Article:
Book Review – The Message of Psalms 73-150 (Michael Wilcock)

I read the first volume of this commentary on the Psalms a couple of years ago. Many of the comments made about that volume apply to this one also. Michael Wilcock is very interested in historical background, the structure of the Psalm and also its placing within the Psalter. He also is a keen appreciator of older hymns and liturgical forms of worship, and will often discuss various hymns based on that passage. All this information can be fascinating, but it seems a little out of place in a series like Bible Speaks Today, which is focussed on the application of Scripture. The end result is that there is rarely space for key individual verses to be discussed, and those who do not make extensive use of liturgy or hymns will also find some of the material a bit alien.

Having made those criticisms, it is worth pointing out that there is still some very valuable material in this book, particularly for those planning a Bible study on a Psalm, and wanting to get a feel for its structure and setting (both historical and its place within the Psalter as a whole). He encourages a Christian application of the Psalms, seeing relevance for the church as the people of God in references to Israel. He quotes Bruggemman in a number of places, and talks of the “nonspecific” troubles of the Psalmist being able to speak into our situations.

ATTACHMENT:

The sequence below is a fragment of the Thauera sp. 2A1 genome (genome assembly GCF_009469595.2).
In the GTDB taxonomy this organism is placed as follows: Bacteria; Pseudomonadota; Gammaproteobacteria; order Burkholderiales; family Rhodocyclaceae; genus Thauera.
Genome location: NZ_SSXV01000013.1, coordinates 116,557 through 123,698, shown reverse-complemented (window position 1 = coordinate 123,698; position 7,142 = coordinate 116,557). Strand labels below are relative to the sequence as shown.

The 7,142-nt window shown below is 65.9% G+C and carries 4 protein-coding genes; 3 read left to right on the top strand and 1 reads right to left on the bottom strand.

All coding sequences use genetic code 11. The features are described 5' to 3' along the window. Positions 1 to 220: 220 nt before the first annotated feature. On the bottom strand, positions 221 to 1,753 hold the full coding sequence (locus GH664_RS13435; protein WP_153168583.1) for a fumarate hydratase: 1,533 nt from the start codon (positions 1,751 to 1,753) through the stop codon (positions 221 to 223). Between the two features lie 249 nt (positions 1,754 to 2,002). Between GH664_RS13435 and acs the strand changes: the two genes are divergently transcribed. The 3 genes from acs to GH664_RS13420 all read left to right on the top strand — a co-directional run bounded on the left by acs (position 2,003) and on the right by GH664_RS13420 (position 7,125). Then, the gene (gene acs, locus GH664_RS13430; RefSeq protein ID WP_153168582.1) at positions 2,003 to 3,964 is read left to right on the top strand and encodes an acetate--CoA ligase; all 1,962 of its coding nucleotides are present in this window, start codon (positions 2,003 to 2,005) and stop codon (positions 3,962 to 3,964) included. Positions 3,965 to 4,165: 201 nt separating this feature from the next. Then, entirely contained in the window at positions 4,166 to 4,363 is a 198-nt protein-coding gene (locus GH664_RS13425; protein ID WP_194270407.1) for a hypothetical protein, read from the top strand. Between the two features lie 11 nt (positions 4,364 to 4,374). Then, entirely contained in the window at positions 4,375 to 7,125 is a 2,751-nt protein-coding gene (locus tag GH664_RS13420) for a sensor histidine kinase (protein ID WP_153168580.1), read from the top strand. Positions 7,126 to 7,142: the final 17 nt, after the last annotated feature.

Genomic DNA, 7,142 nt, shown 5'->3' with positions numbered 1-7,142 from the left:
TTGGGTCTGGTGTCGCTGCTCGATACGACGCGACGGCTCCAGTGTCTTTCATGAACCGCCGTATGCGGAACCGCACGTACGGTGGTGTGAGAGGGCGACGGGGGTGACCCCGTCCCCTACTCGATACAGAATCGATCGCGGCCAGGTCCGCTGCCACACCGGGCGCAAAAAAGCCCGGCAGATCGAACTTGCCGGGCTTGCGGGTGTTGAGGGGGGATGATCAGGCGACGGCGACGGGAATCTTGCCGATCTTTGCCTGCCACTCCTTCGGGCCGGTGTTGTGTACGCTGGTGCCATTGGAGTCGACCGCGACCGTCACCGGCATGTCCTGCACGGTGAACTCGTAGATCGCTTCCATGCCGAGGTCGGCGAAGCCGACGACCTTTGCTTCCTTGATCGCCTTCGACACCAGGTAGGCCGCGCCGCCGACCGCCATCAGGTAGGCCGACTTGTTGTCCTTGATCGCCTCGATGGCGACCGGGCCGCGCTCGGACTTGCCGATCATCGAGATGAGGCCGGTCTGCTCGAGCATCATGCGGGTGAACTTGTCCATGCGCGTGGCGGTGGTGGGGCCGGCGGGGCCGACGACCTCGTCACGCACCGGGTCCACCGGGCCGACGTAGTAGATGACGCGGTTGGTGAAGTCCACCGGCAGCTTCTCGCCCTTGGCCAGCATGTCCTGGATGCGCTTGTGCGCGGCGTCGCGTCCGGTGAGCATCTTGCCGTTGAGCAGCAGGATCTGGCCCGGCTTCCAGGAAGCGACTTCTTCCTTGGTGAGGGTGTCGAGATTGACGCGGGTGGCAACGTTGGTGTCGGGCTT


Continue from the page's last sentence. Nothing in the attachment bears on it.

He understands book 4 of the Psalms to be an “exodus collection”, and the Psalms of ascent are explained in the light of having a background in the Nehemiah story. He takes some time to discuss a Christian approach to the ‘imprecatory’ Psalms. There is a long section dealing with Psalm 119, and his exposition of Psalm 139 was one of the best in the book – he describes it as a theology of omniscience and omnipresence made simple and personal.

Overall, I would say its not the most thrilling of books to read cover to cover, but it still has something to offer. Each Psalm has on average two or three pages of comments, and would be helpful reading as background material to stimulate ideas for preparing a talk or study. It is common for Christians to quote parts of Psalms without having any real feel for their historical setting, or structure as a whole, so at least this book provides some useful corrective to that. It also encourages those preparing worship based on a Psalm to consider appropriate related Bible readings they could make use of.

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  1. Pingback: Commentary Series Review – Bible Speaks Today « wordandspirit

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